In the past four years, attitudes towards racism have shifted at Algonquin, marked by collaborative efforts that tackle discrimination, foster inclusivity and promote equity through student-led initiatives and district-wide changes.
In the past four years, attitudes towards racism have shifted at Algonquin, marked by collaborative efforts that tackle discrimination, foster inclusivity and promote equity through student-led initiatives and district-wide changes.

Embracing Race

Students help lead the way on district’s journey toward equity and understanding

Coalition for Equity. Storybridge. Unity Beyond Differences. Asian Culture Club. A World of Difference. Curriculum changes. Tomahawk to Titans. 

Within the past four years, these initiatives and more began at Algonquin and in the Northborough-Southborough district to confront racism and prejudice and embrace the experiences of a student body that is growing more and more diverse. Administration, teachers and student leaders have worked to promote conversations within the community and create a safe, inclusive environment.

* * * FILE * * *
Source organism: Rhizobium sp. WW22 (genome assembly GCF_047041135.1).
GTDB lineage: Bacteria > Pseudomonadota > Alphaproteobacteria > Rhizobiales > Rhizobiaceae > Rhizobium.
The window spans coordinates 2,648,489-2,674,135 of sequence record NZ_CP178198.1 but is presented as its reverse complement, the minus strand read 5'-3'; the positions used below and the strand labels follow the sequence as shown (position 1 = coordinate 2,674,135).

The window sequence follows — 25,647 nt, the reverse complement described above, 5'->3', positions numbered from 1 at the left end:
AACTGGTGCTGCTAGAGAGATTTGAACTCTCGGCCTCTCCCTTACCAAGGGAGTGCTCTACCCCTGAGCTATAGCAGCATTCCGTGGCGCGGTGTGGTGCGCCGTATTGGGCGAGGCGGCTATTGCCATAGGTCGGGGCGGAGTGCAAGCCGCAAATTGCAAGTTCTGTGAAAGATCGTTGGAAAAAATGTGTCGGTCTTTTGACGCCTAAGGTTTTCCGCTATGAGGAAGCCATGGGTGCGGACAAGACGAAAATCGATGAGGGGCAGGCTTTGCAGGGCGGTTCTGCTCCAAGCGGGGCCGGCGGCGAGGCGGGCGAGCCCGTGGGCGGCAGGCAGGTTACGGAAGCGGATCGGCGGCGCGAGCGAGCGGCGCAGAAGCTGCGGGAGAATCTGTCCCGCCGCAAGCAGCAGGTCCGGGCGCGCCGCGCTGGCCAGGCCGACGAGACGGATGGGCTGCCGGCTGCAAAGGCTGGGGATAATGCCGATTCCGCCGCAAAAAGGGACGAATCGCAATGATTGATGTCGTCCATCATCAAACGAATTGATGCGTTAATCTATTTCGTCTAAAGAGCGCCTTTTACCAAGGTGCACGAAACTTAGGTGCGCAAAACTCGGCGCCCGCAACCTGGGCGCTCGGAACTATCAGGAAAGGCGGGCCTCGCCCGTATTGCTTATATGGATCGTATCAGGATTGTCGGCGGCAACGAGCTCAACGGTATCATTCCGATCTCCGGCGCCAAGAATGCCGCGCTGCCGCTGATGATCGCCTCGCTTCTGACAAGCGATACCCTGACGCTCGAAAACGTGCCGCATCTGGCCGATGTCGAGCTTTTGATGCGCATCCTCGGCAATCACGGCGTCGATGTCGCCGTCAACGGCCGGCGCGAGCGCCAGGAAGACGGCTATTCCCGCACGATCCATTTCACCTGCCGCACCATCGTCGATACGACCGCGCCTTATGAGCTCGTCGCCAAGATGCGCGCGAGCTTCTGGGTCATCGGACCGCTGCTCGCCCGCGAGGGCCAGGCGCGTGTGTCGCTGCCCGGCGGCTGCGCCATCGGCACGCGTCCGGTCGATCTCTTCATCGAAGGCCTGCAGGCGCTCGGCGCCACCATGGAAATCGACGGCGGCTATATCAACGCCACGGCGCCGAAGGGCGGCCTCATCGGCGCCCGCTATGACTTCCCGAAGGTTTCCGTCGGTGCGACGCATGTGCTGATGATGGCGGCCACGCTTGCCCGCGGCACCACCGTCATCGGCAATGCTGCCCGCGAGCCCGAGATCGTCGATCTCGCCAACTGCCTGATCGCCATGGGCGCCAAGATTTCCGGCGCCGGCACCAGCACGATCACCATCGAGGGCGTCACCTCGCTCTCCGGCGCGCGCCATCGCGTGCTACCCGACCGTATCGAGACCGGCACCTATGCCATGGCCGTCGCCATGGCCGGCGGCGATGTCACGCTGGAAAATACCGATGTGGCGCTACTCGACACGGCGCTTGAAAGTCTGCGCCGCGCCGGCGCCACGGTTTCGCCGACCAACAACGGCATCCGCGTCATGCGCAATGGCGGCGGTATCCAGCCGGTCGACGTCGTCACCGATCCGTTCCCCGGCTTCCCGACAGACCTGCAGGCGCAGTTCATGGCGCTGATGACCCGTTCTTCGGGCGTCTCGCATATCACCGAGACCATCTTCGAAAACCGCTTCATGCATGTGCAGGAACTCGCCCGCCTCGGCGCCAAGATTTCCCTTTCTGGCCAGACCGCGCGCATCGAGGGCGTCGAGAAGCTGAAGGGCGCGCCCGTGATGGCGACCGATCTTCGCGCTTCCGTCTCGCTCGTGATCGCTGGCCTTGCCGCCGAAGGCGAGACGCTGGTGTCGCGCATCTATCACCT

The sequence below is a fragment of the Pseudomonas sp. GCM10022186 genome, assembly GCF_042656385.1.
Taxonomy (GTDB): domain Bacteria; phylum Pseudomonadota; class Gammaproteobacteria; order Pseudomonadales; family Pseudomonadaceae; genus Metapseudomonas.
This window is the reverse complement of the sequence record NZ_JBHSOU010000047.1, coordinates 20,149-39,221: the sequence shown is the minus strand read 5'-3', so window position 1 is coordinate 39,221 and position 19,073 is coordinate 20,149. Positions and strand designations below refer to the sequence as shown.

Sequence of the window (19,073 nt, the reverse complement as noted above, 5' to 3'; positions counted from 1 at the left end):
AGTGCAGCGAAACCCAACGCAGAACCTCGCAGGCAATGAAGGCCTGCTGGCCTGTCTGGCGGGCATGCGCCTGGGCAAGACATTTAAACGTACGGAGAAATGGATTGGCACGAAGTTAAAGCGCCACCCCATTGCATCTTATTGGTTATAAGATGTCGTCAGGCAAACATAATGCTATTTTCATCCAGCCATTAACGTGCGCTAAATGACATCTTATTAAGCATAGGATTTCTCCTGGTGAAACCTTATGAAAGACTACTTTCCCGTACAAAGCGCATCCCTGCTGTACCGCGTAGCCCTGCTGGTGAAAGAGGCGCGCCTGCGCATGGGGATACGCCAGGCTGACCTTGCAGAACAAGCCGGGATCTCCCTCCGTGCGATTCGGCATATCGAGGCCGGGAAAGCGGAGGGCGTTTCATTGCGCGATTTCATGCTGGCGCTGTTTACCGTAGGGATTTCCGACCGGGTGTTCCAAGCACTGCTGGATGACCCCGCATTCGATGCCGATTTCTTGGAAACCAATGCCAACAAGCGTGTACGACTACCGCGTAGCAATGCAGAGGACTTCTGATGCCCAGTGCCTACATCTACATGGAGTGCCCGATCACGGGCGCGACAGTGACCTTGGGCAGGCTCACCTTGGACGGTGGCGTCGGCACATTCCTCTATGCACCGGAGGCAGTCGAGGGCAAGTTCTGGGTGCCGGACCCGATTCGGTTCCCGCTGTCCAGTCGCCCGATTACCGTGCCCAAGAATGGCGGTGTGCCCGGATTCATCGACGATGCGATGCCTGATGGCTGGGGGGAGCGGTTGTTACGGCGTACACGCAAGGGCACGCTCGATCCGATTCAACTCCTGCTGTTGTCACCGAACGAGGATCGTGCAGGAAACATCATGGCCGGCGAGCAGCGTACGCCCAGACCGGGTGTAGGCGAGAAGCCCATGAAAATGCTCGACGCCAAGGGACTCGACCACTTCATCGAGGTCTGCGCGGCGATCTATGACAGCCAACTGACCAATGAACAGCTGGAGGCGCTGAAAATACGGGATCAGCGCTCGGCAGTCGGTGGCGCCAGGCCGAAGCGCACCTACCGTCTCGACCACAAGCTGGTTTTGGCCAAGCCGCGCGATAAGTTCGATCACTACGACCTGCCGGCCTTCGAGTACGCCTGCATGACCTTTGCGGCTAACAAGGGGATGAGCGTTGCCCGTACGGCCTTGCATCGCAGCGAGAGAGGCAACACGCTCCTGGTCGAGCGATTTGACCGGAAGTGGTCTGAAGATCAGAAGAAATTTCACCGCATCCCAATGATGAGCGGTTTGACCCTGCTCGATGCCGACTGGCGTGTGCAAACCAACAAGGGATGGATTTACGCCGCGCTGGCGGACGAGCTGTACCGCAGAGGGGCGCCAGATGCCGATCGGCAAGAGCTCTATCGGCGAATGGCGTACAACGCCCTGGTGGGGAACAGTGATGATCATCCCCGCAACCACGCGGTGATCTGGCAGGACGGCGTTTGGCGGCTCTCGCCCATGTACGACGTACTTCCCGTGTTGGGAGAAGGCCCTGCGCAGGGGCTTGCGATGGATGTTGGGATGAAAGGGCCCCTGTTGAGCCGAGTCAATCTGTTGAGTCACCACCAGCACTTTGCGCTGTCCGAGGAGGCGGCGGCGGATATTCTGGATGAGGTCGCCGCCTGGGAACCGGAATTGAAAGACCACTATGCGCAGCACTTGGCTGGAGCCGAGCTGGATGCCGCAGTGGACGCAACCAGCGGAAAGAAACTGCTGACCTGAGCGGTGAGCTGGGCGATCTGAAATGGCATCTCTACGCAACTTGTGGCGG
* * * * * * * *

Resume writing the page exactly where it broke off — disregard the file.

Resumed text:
While many students and adults believe there has been improvement in addressing prejudice and acknowledging racism, they acknowledge that these steps are part of a longer journey.  Both student and adult leaders assert that the community as a whole needs to continue to confront prejudices and individuals must do their part as well. 

Context & Lived Experience

Four years ago, the deaths of George Floyd and other Black Americans were recognized by the public as injustices at the hands of police. There also was a spike in racist attacks against Asian Americans during the Covid-19 pandemic. Protests for racial equality became a national and local phenomenon during what some called the “Racial Reckoning Summer of 2020.”